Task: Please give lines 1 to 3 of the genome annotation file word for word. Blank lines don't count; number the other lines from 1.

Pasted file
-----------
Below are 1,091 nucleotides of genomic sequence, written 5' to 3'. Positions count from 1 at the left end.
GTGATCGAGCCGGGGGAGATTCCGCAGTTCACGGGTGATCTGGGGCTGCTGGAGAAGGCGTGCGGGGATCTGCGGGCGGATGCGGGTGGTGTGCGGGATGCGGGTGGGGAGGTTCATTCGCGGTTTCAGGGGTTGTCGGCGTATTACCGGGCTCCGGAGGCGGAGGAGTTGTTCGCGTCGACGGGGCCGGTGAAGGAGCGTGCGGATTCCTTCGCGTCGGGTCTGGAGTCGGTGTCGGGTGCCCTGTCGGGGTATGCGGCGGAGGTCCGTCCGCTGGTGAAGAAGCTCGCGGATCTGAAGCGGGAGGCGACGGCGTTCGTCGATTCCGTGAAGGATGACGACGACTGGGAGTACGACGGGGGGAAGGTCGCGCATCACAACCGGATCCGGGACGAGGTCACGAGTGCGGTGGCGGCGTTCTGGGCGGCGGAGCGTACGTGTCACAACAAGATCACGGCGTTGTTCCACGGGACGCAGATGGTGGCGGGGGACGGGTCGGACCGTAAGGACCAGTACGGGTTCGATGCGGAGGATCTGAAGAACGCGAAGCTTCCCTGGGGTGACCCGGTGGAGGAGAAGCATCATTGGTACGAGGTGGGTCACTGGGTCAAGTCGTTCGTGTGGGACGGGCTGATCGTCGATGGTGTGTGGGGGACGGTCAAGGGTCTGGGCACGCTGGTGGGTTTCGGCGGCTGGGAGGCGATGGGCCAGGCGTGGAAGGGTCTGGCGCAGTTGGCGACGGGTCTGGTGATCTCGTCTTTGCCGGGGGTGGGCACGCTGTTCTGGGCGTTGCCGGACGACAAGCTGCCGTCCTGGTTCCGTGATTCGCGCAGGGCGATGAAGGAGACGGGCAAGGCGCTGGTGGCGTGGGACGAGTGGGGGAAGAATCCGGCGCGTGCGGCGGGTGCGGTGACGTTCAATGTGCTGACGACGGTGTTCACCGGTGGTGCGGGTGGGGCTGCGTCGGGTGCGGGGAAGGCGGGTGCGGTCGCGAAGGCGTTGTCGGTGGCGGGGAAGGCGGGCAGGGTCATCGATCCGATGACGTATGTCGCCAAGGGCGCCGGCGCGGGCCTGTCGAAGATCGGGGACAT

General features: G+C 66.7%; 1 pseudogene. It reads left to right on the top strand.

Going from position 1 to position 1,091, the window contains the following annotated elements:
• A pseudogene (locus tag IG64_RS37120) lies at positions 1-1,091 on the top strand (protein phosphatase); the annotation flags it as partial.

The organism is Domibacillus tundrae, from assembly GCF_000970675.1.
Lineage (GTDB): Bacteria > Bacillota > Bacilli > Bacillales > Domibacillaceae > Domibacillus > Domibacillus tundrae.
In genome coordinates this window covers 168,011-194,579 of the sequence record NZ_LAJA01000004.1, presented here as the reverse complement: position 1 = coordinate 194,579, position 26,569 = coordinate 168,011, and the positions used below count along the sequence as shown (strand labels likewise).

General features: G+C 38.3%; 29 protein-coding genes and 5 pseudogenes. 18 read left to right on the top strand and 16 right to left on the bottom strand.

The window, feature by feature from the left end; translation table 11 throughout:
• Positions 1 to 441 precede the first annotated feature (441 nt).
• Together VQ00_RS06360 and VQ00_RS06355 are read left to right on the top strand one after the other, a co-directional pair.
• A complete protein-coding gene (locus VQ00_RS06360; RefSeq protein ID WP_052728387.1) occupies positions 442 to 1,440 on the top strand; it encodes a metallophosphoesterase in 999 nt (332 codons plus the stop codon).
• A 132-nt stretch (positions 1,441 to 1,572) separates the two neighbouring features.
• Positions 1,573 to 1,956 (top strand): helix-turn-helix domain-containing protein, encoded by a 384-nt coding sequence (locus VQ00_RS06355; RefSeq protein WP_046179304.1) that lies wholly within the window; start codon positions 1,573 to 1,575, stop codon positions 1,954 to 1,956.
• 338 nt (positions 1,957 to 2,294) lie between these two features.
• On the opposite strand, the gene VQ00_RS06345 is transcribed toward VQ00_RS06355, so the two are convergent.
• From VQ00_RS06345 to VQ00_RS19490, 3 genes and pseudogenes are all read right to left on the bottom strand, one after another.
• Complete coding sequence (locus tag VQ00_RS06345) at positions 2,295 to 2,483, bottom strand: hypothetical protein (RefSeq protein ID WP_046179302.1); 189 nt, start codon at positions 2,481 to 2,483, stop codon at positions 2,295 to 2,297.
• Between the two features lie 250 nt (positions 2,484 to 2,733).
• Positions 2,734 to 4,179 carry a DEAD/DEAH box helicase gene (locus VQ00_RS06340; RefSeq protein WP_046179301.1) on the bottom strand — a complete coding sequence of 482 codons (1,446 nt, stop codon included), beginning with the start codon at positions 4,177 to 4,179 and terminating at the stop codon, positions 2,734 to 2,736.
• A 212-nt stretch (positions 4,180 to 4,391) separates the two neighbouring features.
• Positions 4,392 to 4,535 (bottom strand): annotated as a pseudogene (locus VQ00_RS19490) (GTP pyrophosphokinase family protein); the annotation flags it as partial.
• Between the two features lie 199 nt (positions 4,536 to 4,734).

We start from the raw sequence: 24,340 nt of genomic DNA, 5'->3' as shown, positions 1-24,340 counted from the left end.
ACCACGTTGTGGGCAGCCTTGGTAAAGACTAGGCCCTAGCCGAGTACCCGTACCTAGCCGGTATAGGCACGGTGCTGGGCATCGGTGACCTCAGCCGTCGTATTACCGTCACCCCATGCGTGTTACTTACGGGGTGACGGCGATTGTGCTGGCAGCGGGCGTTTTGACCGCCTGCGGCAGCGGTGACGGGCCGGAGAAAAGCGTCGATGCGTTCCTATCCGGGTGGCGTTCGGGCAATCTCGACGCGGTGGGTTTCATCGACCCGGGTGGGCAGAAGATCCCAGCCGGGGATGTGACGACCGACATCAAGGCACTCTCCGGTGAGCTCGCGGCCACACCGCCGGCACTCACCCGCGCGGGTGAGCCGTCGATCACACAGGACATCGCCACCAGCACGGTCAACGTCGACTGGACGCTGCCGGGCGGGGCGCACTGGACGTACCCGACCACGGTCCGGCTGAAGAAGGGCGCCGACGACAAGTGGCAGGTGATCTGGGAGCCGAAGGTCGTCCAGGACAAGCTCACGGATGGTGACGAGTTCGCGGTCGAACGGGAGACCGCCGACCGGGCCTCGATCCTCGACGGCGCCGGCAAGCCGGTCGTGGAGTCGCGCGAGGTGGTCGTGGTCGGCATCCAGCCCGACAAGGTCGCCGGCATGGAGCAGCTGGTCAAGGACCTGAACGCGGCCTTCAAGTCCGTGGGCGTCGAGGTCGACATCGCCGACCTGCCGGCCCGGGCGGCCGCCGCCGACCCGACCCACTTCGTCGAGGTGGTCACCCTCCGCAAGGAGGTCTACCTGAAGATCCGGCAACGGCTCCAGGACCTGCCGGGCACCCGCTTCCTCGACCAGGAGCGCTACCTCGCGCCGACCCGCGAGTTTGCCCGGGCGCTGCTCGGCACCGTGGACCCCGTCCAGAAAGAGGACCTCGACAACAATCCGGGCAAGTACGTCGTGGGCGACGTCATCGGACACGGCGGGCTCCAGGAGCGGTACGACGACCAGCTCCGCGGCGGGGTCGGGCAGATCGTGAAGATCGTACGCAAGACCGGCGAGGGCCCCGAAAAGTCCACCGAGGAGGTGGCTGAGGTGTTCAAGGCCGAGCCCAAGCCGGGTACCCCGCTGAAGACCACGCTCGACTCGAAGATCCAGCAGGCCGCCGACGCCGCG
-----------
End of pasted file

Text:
Below are 1,091 nucleotides of genomic sequence, written 5' to 3'. Positions count from 1 at the left end.
GTGATCGAGCCGGGGGAGATTCCGCAGTTCACGGGTGATCTGGGGCTGCTGGAGAAGGCGTGCGGGGATCTGCGGGCGGATGCGGGTGGTGTGCGGGATGCGGGTGGGGAGGTTCATTCGCGGTTTCAGGGGTTGTCGGCGTATTACCGGGCTCCGGAGGCGGAGGAGTTGTTCGCGTCGACGGGGCCGGTGAAGGAGCGTGCGGATTCCTTCGCGTCGGGTCTGGAGTCGGTGTCGGGTGCCCTGTCGGGGTATGCGGCGGAGGTCCGTCCGCTGGTGAAGAAGCTCGCGGATCTGAAGCGGGAGGCGACGGCGTTCGTCGATTCCGTGAAGGATGACGACGACTGGGAGTACGACGGGGGGAAGGTCGCGCATCACAACCGGATCCGGGACGAGGTCACGAGTGCGGTGGCGGCGTTCTGGGCGGCGGAGCGTACGTGTCACAACAAGATCACGGCGTTGTTCCACGGGACGCAGATGGTGGCGGGGGACGGGTCGGACCGTAAGGACCAGTACGGGTTCGATGCGGAGGATCTGAAGAACGCGAAGCTTCCCTGGGGTGACCCGGTGGAGGAGAAGCATCATTGGTACGAGGTGGGTCACTGGGTCAAGTCGTTCGTGTGGGACGGGCTGATCGTCGATGGTGTGTGGGGGACGGTCAAGGGTCTGGGCACGCTGGTGGGTTTCGGCGGCTGGGAGGCGATGGGCCAGGCGTGGAAGGGTCTGGCGCAGTTGGCGACGGGTCTGGTGATCTCGTCTTTGCCGGGGGTGGGCACGCTGTTCTGGGCGTTGCCGGACGACAAGCTGCCGTCCTGGTTCCGTGATTCGCGCAGGGCGATGAAGGAGACGGGCAAGGCGCTGGTGGCGTGGGACGAGTGGGGGAAGAATCCGGCGCGTGCGGCGGGTGCGGTGACGTTCAATGTGCTGACGACGGTGTTCACCGGTGGTGCGGGTGGGGCTGCGTCGGGTGCGGGGAAGGCGGGTGCGGTCGCGAAGGCGTTGTCGGTGGCGGGGAAGGCGGGCAGGGTCATCGATCCGATGACGTATGTCGCCAAGGGCGCCGGCGCGGGCCTGTCGAAGATCGGGGACAT

General features: G+C 66.7%; 1 pseudogene. It reads left to right on the top strand.